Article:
Do you have a learning budget to spend, but you are unsure if to invest in mentoring or coaching? Do you struggle to understand the benefits of each? I asked Misa Kozinova, Executive Coach and Leadership Mentor, to share her experience and specify each development program's differences.
What does mentoring bring to employees?
Oxford dictionary defines mentoring as "the practice of helping and advising a less experienced person over a period of time, especially as part of a formal program in a company, university, etc."
In a company, it usually means that more experienced specialists, managers, and team leaders take on the role of mentors and help less experienced team members. It's also possible to involve external mentors for fresh ideas outside the given team or the company structure. Mentors can help with particular projects, share the experience from the past, or motivate and encourage by telling career stories.
As Misa Kozinova shared, "The main difference between mentors and coaches is the advice. While coaches never advise, mentors rely on their experience and provide advice for the benefit of the mentee. The mentor is expected to be more experienced and knowledgeable in the particular area the mentoring is about."
"If there is an engineer who has just been promoted to a managerial role, they will likely greatly benefit from having a mentor. The mentor (who is a senior manager) will provide them with advice and guidance because of the existing experience in practice."
The mentoring exercise can usually be free for the company if both mentor and mentee work in the same organization. The only expense is the time allocated for the development program. If your teams can't allocate time for senior colleagues to take on mentor roles, it's possible to request external mentors, for example, from the community of Femme Palette mentors.
What is the goal of coaching in the company?
Initially, coaching originated as part of the sports environment, where coaches motivated athletes to achieve results they couldn't imagine achieving. The coaching practice then moved into business and became a popular activity for anyone exploring their limits and moving even further. In contrast to mentors who can be any senior specialists or managers in the company, coaches are certified professionals who have a code of conduct they must stick to.
Misa added, "Coaches empower coachees to find answers within themselves. The coach does not provide advice at all and relies on the coachee's expertise instead. They tap into the unlimited potential of the coachee's mind and help resolve dilemmas, overcome inner resistance to action, and see the situation at hand with a fresh perspective. The coach is more on the empowering side and does not necessarily need to be a subject matter expert except for the art of coaching itself."
"The more the team member grows in the role, the more they will know what they are doing. It might happen that the processes they have been doing don't bring them desired results anymore, or they feel stuck no matter how much they know. At this point, it's time to work with a coach. Coaching is extremely powerful when it comes to career development and personal growth."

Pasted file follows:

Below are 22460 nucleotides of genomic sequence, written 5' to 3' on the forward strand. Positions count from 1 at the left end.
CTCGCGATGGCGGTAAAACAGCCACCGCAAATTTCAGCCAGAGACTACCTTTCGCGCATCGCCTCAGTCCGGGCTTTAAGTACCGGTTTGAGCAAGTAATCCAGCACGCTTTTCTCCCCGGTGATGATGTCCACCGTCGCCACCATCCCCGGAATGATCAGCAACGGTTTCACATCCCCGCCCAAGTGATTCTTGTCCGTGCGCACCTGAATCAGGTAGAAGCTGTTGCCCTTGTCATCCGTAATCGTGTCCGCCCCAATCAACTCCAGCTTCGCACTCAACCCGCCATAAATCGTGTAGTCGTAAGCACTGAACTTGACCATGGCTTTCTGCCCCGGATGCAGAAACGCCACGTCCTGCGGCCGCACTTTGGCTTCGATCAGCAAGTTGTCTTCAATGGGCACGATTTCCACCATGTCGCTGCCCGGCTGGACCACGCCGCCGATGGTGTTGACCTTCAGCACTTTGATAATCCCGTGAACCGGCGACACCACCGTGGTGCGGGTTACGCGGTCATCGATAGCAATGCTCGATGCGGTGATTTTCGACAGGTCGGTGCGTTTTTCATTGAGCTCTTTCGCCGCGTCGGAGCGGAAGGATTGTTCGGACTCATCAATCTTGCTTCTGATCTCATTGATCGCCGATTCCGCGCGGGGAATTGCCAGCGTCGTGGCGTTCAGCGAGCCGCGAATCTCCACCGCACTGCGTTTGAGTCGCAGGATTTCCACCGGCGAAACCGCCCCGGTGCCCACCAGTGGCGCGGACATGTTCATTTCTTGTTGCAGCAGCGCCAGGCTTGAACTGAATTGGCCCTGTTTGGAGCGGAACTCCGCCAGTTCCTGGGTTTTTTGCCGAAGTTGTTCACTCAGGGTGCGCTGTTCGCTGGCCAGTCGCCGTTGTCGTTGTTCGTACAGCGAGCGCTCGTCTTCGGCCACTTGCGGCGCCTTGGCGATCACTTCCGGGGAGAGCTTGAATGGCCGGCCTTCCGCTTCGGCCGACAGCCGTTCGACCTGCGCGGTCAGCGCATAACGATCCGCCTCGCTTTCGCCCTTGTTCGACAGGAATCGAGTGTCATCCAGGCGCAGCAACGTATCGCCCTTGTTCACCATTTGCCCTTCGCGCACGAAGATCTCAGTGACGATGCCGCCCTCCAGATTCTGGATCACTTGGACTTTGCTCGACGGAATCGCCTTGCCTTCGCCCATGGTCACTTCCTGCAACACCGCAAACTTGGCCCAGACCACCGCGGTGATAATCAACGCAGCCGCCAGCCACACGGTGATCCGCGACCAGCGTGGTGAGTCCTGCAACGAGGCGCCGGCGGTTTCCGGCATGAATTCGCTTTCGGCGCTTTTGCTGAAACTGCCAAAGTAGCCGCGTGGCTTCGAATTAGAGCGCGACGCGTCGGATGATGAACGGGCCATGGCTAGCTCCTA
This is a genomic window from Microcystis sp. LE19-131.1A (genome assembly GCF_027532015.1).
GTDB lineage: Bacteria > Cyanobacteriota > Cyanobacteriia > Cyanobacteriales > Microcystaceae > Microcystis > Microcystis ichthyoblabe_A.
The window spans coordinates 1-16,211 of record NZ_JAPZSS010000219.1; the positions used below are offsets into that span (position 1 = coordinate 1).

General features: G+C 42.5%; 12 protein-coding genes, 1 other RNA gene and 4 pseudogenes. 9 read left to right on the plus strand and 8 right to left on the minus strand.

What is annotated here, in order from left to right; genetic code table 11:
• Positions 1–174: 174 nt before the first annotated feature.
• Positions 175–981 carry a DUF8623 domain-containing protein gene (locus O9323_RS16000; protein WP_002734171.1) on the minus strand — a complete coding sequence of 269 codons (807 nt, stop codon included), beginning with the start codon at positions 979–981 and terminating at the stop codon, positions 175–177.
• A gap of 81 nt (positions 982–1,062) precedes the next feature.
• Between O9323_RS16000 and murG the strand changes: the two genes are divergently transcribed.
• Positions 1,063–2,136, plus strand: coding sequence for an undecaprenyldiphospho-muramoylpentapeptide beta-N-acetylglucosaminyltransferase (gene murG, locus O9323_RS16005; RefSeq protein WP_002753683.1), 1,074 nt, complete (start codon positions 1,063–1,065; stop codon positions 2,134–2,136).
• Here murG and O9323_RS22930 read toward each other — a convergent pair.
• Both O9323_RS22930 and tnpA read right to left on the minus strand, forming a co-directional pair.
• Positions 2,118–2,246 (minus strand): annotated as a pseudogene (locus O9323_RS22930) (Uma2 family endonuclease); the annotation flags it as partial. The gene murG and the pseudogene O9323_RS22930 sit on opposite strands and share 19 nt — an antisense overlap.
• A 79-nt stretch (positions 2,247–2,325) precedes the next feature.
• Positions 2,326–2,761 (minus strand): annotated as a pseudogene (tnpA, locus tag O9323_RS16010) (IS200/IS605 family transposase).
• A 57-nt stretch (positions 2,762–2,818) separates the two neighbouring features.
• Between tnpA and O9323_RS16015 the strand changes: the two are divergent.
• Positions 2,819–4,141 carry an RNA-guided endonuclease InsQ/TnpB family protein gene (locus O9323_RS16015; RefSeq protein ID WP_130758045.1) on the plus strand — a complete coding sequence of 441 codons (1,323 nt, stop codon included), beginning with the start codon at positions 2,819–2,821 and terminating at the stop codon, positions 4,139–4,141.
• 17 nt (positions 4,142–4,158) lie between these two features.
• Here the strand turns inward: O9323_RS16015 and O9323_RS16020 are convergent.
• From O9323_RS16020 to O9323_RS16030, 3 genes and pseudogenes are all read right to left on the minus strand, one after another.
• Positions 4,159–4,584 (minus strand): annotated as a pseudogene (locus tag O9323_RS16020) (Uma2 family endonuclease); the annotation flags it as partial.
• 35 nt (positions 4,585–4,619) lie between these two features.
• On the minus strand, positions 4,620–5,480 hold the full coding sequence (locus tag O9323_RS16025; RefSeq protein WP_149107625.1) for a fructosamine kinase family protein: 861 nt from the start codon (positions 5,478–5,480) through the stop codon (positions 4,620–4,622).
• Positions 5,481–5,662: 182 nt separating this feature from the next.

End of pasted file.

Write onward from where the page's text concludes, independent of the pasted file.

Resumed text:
Taking the nature of coaching and the certification required, the activity is most likely to be paid. It's possible to introduce a learning opportunity and provide coaching certification to trainers who can take on this role for internal support or source external coaches who will help team members with their struggles and blocks.
Mentoring or coaching? The choice is yours!
So, how is it better to support the talent development of your employees – by introducing mentoring or coaching? There's no right or wrong answer, and the best is to implement both programs or one after another. Mentoring can be a good start for many specialists seeking to develop within their area, get fresh inspiration and practical external knowledge. However, if it's not clear for employees where to grow anymore or what goals to select next, coaching comes in handy, by helping navigate and find the answers within themselves.
Misa recommended, "I would definitely recommend having a mentoring program in place as a basis and building a coaching culture on top of it for every company. My perception also is that coaching is still on the rise and that coaching culture is something that every company should strive for. For example, I run a Coaching Community at Red Hat where I teach managers and individual contributors alike to coach. They practice rules of coaching: No Judgement, No Assumptions, No Projections, No Advice, and No WHYs.”
Don't hesitate to check out the Femme Palette mentoring program for companies, where it's possible to discuss the development goals of your HR team with a dedicated program manager.